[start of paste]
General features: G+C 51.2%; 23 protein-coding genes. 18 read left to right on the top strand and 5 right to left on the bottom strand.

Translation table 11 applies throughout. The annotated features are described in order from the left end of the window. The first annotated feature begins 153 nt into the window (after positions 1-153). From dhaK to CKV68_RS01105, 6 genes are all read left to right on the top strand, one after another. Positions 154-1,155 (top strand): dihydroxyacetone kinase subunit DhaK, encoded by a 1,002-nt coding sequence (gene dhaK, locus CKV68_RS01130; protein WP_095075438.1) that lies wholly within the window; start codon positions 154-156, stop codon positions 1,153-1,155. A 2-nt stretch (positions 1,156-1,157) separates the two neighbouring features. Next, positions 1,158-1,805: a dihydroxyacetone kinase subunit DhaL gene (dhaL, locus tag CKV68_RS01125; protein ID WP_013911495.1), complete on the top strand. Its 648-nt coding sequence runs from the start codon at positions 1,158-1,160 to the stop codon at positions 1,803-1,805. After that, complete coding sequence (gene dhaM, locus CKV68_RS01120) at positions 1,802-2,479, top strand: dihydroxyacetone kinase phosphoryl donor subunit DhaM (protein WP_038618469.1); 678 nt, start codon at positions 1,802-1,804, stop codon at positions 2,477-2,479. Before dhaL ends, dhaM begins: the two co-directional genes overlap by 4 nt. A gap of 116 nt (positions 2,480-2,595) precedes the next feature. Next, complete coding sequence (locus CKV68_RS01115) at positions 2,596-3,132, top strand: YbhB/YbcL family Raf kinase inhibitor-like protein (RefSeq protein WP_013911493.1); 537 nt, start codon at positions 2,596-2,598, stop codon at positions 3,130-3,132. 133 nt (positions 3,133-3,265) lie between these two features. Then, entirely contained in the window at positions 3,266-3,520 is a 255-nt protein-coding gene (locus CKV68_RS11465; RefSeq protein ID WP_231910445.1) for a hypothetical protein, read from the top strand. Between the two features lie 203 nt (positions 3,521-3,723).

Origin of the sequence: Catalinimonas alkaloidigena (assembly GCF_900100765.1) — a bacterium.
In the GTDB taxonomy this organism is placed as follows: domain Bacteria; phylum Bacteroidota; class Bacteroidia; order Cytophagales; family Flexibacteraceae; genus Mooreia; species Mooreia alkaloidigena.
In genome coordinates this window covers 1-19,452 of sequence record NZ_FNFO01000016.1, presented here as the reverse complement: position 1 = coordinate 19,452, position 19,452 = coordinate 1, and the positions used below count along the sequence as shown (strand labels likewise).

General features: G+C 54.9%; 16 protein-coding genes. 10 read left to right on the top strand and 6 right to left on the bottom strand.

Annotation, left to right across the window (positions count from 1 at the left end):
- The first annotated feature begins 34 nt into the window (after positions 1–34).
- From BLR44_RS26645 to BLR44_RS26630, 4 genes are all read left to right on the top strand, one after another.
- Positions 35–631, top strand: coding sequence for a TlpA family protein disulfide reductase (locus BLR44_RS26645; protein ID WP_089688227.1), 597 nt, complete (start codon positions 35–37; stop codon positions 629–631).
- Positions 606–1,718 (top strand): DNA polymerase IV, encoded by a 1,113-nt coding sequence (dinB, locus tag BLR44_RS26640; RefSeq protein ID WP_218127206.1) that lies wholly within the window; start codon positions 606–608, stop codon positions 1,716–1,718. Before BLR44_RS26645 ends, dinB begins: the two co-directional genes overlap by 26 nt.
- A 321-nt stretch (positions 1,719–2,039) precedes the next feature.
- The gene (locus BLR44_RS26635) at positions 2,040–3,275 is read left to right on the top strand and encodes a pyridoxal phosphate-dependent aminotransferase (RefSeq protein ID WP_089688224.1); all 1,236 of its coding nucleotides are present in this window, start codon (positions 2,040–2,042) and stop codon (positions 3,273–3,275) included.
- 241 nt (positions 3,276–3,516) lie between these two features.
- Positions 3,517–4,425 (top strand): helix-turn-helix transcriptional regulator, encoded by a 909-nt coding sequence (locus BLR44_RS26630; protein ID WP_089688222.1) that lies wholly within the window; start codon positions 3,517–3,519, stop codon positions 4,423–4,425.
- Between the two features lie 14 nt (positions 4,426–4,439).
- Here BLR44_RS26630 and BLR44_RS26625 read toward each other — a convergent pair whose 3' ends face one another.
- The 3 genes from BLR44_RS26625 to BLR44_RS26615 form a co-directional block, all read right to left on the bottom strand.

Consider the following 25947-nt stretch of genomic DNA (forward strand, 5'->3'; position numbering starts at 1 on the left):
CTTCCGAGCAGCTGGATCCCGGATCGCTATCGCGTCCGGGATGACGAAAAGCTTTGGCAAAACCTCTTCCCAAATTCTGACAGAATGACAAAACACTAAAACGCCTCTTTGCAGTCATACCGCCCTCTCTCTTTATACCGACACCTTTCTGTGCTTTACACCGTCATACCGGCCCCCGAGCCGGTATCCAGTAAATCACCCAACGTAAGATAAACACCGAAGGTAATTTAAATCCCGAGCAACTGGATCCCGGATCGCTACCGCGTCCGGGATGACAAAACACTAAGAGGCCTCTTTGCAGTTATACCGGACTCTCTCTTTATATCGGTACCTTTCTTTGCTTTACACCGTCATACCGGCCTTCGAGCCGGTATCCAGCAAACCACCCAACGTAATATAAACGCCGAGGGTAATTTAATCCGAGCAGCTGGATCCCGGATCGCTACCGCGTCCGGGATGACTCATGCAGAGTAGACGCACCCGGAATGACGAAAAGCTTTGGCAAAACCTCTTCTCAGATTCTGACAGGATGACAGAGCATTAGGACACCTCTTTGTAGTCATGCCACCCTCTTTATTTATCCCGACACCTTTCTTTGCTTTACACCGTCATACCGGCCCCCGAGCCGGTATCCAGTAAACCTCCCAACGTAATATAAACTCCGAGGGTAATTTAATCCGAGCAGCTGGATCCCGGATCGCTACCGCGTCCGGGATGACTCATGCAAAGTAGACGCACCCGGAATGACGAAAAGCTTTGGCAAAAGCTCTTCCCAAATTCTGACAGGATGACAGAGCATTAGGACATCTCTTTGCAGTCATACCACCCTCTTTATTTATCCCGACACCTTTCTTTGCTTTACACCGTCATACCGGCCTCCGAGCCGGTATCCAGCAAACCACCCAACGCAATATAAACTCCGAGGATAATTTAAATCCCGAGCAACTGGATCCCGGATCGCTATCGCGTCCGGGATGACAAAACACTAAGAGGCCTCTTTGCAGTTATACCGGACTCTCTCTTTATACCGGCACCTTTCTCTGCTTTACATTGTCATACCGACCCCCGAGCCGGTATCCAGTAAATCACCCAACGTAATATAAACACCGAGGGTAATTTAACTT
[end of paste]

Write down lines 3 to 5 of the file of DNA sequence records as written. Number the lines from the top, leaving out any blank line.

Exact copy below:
Origin of the sequence: Catalinimonas alkaloidigena (assembly GCF_900100765.1) — a bacterium.
In the GTDB taxonomy this organism is placed as follows: domain Bacteria; phylum Bacteroidota; class Bacteroidia; order Cytophagales; family Flexibacteraceae; genus Mooreia; species Mooreia alkaloidigena.
In genome coordinates this window covers 1-19,452 of sequence record NZ_FNFO01000016.1, presented here as the reverse complement: position 1 = coordinate 19,452, position 19,452 = coordinate 1, and the positions used below count along the sequence as shown (strand labels likewise).